In 1740, London founded a Provincial Grand Lodge of Hamburg and Lower Saxony with the chair master Luttmann (also: Lüttmann) of the Loge d'Hambourg as Provincial Grand Master. His box was registered as the "Bunch of Grapes, Beckerstreet Hamburg" (grape bundle, Bäckerstraße Hamburg). In 1743 the lodge took the name Absalom . On January 3, 1765, the Provincial Grand Master Gottfried Jacob Jänisch severed all ties to London, dissolved all lodges in his area, resigned from his office and adopted the Masonic system of Strict Observance . For this purpose, the mother lodge Absalom zu den 3 Nesseln with a daughter lodge St. Georg zu verdenden Fichte were newly established. However, the new teaching system was poorly accepted, and work was almost completely suspended from 1767 to 1773. After the end of strict observance was declared at the Wilhelmsbad convent in 1782, the original form of Freemasonry was reverted to in Hamburg and all knight systems were abandoned. The English province was soon reactivated under Captain von Gräfe.

After Absalom and St. Georg the following were founded until 1811: Emanuel zur Maienblume (1774), Ferdinande Caroline to the three stars (1776), Ferdinand to the rock (1787). The next step in development came from the ritual reformer Friedrich Ludwig Schröder , who based the old English rituals had a complete revision by 1800 and also revised the constitution of the provincial grand lodge. From 1808 he also proposed to break away from the English grand lodge. This idea was promoted by the French occupation of Hamburg. To prevent subordination to the Grand Orient de France , it was decided on February 4, 1811 to found the Great Lodge in Hamburg . The canon Joh. Phil. Beckmann became the first grand master, followed by Schröder in 1814.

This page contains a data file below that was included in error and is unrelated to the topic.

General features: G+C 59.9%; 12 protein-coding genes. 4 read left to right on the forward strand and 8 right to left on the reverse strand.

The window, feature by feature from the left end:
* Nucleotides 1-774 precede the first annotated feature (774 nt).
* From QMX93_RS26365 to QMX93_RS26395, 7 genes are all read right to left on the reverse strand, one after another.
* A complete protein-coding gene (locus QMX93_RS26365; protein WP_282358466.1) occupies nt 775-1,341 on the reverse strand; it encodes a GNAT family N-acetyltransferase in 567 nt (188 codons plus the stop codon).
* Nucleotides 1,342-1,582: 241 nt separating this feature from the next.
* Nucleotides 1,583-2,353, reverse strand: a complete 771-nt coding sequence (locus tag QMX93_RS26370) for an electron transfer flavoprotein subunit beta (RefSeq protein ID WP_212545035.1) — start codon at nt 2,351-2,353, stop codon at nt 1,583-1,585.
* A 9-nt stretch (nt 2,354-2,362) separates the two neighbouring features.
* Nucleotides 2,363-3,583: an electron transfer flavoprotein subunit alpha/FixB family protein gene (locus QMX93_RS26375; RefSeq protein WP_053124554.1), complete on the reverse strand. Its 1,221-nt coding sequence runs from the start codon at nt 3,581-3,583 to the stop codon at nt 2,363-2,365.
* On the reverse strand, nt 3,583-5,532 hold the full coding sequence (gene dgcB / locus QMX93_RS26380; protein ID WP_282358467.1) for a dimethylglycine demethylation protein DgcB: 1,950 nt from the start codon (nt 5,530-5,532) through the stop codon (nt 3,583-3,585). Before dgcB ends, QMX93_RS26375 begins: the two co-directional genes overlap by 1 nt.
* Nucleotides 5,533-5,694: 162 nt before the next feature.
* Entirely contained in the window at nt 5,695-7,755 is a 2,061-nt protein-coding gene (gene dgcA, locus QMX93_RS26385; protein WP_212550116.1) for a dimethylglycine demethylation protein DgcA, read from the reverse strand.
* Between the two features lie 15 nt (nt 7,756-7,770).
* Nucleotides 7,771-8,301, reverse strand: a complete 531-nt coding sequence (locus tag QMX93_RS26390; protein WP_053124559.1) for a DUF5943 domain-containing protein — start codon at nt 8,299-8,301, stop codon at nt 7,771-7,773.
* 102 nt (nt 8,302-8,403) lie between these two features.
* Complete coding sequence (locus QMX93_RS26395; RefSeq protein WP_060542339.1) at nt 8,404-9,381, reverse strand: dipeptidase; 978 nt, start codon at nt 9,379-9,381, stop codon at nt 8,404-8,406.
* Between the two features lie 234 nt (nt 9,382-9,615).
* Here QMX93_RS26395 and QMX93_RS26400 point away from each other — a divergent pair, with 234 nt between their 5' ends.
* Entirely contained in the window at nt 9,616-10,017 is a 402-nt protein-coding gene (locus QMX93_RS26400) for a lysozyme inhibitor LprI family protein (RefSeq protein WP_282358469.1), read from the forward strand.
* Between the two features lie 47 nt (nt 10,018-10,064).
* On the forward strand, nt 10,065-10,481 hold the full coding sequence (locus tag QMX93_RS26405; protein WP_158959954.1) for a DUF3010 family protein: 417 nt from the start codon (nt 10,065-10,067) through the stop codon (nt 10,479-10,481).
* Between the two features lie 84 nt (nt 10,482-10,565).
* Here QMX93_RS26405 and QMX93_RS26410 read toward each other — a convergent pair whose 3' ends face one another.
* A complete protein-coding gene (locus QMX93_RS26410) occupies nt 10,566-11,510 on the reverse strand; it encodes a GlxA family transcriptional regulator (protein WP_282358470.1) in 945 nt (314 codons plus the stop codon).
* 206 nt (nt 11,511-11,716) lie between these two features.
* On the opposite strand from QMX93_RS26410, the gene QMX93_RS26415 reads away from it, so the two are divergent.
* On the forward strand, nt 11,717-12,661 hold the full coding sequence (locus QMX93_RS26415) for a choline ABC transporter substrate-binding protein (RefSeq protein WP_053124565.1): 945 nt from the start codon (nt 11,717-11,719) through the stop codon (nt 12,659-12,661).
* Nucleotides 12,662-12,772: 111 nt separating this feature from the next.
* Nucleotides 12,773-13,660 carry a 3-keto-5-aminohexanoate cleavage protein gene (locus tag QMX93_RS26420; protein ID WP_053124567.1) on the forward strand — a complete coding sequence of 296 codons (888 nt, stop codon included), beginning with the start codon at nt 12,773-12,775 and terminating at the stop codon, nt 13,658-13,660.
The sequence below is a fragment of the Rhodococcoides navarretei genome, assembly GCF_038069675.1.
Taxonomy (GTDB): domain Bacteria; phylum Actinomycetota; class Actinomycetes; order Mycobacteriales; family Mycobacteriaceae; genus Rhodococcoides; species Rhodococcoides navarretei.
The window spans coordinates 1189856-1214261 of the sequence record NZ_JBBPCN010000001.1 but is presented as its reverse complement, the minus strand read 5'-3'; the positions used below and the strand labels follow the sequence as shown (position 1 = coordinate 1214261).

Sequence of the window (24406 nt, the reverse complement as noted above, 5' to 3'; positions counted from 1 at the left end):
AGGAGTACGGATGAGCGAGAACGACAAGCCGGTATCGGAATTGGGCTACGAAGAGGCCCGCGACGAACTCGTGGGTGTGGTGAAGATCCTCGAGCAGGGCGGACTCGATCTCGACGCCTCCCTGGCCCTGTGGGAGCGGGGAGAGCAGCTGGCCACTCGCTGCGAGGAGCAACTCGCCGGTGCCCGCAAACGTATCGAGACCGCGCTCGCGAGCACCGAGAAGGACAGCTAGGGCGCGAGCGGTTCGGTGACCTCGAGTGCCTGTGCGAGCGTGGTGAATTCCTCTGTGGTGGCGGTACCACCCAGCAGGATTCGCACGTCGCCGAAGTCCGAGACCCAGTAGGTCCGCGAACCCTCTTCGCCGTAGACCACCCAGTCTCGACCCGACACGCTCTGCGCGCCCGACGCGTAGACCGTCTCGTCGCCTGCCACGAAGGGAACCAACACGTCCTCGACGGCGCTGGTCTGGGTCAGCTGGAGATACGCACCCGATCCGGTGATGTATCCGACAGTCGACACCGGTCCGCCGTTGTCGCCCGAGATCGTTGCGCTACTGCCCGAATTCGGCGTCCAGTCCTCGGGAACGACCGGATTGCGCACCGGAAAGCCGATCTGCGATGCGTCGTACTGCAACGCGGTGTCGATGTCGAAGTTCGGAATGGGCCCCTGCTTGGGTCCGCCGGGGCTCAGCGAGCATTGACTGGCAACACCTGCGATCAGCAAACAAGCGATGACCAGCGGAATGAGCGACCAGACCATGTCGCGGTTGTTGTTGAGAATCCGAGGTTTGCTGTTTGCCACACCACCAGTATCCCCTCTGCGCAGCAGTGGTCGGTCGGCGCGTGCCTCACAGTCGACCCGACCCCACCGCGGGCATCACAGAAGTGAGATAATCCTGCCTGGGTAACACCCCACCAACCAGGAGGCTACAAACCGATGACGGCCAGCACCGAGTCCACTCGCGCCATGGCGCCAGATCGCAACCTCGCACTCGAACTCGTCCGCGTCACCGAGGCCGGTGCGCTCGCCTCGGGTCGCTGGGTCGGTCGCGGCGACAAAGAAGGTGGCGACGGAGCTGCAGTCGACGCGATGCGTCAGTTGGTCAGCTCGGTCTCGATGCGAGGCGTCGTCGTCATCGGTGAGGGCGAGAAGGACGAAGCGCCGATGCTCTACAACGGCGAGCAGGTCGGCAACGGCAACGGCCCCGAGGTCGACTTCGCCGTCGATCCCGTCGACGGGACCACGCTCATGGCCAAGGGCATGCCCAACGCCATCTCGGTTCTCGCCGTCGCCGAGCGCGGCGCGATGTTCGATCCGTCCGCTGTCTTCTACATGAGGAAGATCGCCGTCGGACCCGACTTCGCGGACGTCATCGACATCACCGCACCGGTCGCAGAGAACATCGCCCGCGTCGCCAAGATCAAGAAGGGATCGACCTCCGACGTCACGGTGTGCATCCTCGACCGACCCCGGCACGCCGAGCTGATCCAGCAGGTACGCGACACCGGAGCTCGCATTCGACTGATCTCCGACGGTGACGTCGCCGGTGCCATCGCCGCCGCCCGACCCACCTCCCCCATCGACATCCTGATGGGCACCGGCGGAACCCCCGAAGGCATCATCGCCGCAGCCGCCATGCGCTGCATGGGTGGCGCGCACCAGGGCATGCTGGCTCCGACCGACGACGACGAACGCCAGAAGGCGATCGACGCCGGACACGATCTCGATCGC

Since 1795 there has been a Masonic hospital in Hamburg (Kleiner Schäferkamp in the Schanzenviertel ), which was built according to the plans of the Danish architect Axel Bundsen . Two years earlier, Schröder and other Freemasons of what would later become the Great Lodge of Hamburg had come up with the plan to set up this first private hospital in Hamburg. Originally the house was used to accommodate female servants, but was then expanded with the construction of a second house for male servants, and finally it was used for sick people of all classes. Not only the five Hamburg lodges at that time contributed to the financing, there were also generous donations from the citizenship and the Admiralty. In 1892 a new building was moved into, which fully met modern hygienic requirements. In all German wars since 1813, the Masonic Hospital became a military hospital. During the First World War , 2397 soldiers were admitted with 173,387 days of catering - the hospital has meanwhile become the Elisabeth retirement and nursing home of the Freemasons of 1795 e. V. The sponsors of the home are today the United Five Hamburg Lodge , Welckerstrasse 8, 20354 Hamburg.